Improvised Continent: Pan-Americanism and Cultural Exchange

Richard Cándida Smith
Berkeley Book Chats
Wednesday, Jan 31, 2018 | 12:00 pm to 1:00 pm
Geballe Room, 220 Stephens Hall
Berkeley  --
United States

In Improvised Continent (Penn, 2017), Professor Emeritus of History Richard Cándida Smith illuminates the forgotten story of how, over the course of the 20th century, cultural exchange programs run by the government, philanthropies, cultural institutions brought many of the most important artists and writers of Latin America to live and work in the United States.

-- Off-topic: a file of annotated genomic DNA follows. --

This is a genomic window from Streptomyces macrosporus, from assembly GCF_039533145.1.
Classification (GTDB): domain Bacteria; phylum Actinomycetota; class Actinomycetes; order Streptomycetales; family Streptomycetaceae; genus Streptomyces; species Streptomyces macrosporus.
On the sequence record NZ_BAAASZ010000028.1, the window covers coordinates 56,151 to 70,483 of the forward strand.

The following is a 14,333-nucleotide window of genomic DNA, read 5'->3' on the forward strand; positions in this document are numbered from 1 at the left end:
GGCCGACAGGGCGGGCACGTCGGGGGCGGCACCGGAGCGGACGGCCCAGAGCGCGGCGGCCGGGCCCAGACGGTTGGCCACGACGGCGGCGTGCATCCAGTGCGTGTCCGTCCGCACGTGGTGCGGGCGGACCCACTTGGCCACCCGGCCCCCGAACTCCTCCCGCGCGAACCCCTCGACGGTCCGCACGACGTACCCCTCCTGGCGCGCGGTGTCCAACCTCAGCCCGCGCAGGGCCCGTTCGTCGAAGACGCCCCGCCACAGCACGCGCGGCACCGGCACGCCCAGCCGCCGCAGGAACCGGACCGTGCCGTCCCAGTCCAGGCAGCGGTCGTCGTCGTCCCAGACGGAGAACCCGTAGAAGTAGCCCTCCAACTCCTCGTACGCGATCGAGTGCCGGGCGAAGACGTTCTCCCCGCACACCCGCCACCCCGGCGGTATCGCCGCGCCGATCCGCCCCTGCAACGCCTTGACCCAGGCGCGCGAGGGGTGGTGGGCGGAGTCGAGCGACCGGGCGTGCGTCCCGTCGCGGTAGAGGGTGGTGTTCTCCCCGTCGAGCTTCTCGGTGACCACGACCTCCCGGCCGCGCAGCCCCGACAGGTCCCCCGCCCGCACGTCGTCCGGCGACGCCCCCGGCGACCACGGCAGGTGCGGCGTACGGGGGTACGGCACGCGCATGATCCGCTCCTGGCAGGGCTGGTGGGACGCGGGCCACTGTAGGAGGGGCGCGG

In a narrative that includes Diego Rivera's murals, the movies of Alejandro G. Iñárritu, the poetry of Gabriela Mistral, the photography of Genevieve Naylor, and the novels of Carlos Fuentes, Cándida Smith explores how these works challenged U.S. citizens to rethink their place in the world and the kind of global relations that were possible. Improvised Continent provides a compassionate portrayal of Latin American intellectuals and artists who believed their practices might create a more humane society.

Cándida Smith is joined by Michael Dear (City & Regional Planning). After a brief discussion of Cándida Smith's work, they open the floor for discussion.